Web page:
Mobile operator MTN says it expects to report a big jump in earnings for the six-month period ended June 2022.
The group said it expects an increase in earnings per share (EPS) of between 195% and 205% (or 289 cents to 303 cents). Considering the EPS of 148 cents for the corresponding six-month period ended June 2021, this translates to a range of 437 cents to 451 cents for the six-month period ended 30 June 2022.
EPS includes impairment losses that mainly relate to goodwill totalling approximately 25 cents, an impairment loss on remeasurement of disposal groups of 52 cents, and a net loss on the disposal of SA towers of 45 cents, it said.
It anticipates headline earnings per share (HEPS) to increase by between 40% and 50% (or 155 cents to 194 cents). Considering the HEPS of 387 cents for the corresponding six-month period ended 30 June 2021, this translates to a range of 542 cents to 581 cents for the six-month period ended 30 June 2022, it said.
HEPS has been negatively impacted by some non-operational and once-off items of approximately 94 cents for the six-month period. These include hyperinflation excluding impairments, foreign exchange losses (88 cents) and an IFRS 2 charge arising from the MTN Ghana localisation transaction, the group said.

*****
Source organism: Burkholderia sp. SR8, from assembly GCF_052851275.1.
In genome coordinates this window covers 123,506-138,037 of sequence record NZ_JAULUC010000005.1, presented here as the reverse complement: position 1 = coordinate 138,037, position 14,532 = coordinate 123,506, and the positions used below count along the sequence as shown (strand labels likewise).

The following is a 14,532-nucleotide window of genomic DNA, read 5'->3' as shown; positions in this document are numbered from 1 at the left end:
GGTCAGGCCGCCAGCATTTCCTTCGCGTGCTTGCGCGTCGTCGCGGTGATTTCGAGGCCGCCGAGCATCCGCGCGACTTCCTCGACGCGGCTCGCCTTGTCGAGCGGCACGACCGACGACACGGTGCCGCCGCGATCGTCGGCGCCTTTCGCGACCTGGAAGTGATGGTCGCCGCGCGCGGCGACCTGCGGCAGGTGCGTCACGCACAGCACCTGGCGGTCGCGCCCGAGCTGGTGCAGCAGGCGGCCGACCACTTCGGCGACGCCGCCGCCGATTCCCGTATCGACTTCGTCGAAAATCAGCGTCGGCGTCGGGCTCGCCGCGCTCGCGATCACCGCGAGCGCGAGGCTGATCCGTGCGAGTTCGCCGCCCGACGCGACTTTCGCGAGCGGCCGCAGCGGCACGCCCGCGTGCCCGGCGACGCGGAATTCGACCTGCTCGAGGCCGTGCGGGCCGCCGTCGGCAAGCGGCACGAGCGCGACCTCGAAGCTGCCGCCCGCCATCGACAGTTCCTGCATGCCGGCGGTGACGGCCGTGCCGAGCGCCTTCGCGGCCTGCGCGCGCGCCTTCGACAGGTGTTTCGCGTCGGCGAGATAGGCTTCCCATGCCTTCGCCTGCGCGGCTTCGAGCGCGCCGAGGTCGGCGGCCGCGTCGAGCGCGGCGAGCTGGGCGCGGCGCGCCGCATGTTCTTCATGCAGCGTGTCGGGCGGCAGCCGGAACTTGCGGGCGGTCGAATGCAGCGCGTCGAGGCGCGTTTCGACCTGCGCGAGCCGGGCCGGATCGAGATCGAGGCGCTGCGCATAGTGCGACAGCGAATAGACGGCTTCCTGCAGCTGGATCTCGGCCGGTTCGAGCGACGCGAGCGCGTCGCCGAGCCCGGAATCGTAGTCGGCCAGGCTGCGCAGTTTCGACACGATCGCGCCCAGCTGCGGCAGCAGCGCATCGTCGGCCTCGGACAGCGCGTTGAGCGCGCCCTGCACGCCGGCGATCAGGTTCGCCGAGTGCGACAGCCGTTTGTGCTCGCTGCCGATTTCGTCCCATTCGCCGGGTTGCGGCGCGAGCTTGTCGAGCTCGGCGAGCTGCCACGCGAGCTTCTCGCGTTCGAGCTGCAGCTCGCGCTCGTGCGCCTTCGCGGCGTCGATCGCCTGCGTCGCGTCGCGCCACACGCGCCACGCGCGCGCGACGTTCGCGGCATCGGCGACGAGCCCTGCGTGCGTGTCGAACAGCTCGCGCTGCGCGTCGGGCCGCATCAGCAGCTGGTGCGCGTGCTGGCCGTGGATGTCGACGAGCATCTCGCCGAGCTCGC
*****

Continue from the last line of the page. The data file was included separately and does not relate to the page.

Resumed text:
MTN Group is currently in talks to buy Telkom in a deal that would make the combined company the biggest South African mobile-phone operator by number of subscribers, Bloomberg reported.
MTN proposed to pay for the partially state-owned Telkom in shares or a combination of cash and stock, it said in a statement earlier this month. Discussions are at an early stage and there is no certainty the transaction will be completed, it added.
Bloomberg reported that MTN is flush with cash – after a multi-year asset-disposal program – and is looking to strengthen its position in its core African markets. A combination with Telkom would close the gap with rival Vodacom Group Ltd, South Africa’s market leader controlled by the UK’s Vodafone Group.
A recent spectrum auction made the continent’s most-industrialized economy even more attractive to operators.
While a deal would need to pass certain regulatory and competition concerns, “it makes financial sense to go after all of Telkom given many other undervalued assets” in the company, said Peter Takaendesa, head of equities at Mergence Investment Managers.
“I’m sure they have found ways to deal with potential problem areas such as spectrum that may cause regulatory and competition commission issues.”
Shares in the group advanced 3.5% in mid-morning trade on the JSE on Monday, while it expects to publish its results on 11 August.